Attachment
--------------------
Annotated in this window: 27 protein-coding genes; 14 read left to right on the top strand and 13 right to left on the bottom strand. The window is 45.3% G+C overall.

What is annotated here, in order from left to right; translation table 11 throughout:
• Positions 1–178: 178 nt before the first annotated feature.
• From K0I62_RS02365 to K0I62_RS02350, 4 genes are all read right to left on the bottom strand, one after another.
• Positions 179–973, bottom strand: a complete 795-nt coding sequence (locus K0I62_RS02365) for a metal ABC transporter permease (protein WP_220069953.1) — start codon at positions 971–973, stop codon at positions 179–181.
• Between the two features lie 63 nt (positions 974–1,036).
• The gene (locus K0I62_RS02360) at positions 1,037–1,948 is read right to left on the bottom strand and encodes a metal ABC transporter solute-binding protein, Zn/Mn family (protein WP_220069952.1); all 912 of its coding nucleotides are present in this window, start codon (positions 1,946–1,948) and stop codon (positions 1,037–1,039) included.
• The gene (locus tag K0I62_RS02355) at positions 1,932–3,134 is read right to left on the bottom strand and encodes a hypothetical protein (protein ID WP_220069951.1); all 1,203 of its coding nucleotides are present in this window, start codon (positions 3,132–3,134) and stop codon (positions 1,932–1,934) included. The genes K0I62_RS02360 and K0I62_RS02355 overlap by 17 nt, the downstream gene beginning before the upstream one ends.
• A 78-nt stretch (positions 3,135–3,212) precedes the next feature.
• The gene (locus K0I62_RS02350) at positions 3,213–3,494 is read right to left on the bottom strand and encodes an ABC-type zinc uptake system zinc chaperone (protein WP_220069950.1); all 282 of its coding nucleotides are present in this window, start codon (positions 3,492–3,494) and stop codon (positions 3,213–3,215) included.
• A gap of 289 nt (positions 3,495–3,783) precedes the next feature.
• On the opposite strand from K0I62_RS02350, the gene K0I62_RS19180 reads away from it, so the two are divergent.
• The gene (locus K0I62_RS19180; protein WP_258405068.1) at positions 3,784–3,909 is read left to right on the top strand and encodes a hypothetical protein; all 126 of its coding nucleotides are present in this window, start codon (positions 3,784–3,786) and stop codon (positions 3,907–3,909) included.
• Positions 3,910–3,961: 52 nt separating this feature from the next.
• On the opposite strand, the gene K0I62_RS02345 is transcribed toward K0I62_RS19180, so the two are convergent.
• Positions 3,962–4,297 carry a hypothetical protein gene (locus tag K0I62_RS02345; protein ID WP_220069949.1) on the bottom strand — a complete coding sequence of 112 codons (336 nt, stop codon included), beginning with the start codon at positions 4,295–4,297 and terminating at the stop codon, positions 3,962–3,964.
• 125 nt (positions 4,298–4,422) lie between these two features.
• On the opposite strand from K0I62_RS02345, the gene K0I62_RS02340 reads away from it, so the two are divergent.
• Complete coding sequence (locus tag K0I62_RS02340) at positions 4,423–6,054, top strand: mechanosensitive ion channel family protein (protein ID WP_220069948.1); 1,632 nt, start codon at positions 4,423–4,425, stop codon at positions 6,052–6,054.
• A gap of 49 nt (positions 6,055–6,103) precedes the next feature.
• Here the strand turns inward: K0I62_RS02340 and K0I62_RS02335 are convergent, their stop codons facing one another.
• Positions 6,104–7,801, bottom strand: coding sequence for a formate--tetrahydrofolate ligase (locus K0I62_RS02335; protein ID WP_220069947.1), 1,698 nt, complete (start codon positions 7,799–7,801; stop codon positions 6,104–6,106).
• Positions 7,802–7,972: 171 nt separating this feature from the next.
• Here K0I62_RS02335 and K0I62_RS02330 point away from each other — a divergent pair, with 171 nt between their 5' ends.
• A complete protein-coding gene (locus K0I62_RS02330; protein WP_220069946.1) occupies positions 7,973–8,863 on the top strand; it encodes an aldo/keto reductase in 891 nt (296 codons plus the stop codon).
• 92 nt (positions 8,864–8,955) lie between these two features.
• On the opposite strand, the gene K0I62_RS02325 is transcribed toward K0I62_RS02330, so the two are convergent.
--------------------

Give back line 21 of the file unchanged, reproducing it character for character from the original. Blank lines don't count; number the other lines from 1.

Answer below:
• Here the strand turns inward: K0I62_RS02340 and K0I62_RS02335 are convergent, their stop codons facing one another.